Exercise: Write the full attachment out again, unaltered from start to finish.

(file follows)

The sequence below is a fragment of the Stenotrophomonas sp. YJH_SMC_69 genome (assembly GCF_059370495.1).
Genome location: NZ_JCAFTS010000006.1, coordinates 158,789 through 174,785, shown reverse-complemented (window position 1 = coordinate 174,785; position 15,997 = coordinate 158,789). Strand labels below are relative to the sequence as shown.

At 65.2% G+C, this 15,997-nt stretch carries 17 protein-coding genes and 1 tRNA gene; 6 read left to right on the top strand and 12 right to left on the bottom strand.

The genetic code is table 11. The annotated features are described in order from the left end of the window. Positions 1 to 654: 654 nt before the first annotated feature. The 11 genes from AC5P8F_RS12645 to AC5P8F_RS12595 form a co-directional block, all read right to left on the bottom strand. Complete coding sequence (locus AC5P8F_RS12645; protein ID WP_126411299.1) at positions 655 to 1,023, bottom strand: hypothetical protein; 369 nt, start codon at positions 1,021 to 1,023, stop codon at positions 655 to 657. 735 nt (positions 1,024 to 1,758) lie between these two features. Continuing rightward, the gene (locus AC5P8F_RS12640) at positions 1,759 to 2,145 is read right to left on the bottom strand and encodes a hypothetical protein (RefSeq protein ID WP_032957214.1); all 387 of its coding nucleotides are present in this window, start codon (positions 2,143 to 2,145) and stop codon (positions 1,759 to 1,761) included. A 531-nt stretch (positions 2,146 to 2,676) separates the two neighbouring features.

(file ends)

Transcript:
The sequence below is a fragment of the Stenotrophomonas sp. YJH_SMC_69 genome (assembly GCF_059370495.1).
Genome location: NZ_JCAFTS010000006.1, coordinates 158,789 through 174,785, shown reverse-complemented (window position 1 = coordinate 174,785; position 15,997 = coordinate 158,789). Strand labels below are relative to the sequence as shown.

At 65.2% G+C, this 15,997-nt stretch carries 17 protein-coding genes and 1 tRNA gene; 6 read left to right on the top strand and 12 right to left on the bottom strand.

The genetic code is table 11. The annotated features are described in order from the left end of the window. Positions 1 to 654: 654 nt before the first annotated feature. The 11 genes from AC5P8F_RS12645 to AC5P8F_RS12595 form a co-directional block, all read right to left on the bottom strand. Complete coding sequence (locus AC5P8F_RS12645; protein ID WP_126411299.1) at positions 655 to 1,023, bottom strand: hypothetical protein; 369 nt, start codon at positions 1,021 to 1,023, stop codon at positions 655 to 657. 735 nt (positions 1,024 to 1,758) lie between these two features. Continuing rightward, the gene (locus AC5P8F_RS12640) at positions 1,759 to 2,145 is read right to left on the bottom strand and encodes a hypothetical protein (RefSeq protein ID WP_032957214.1); all 387 of its coding nucleotides are present in this window, start codon (positions 2,143 to 2,145) and stop codon (positions 1,759 to 1,761) included. A 531-nt stretch (positions 2,146 to 2,676) separates the two neighbouring features.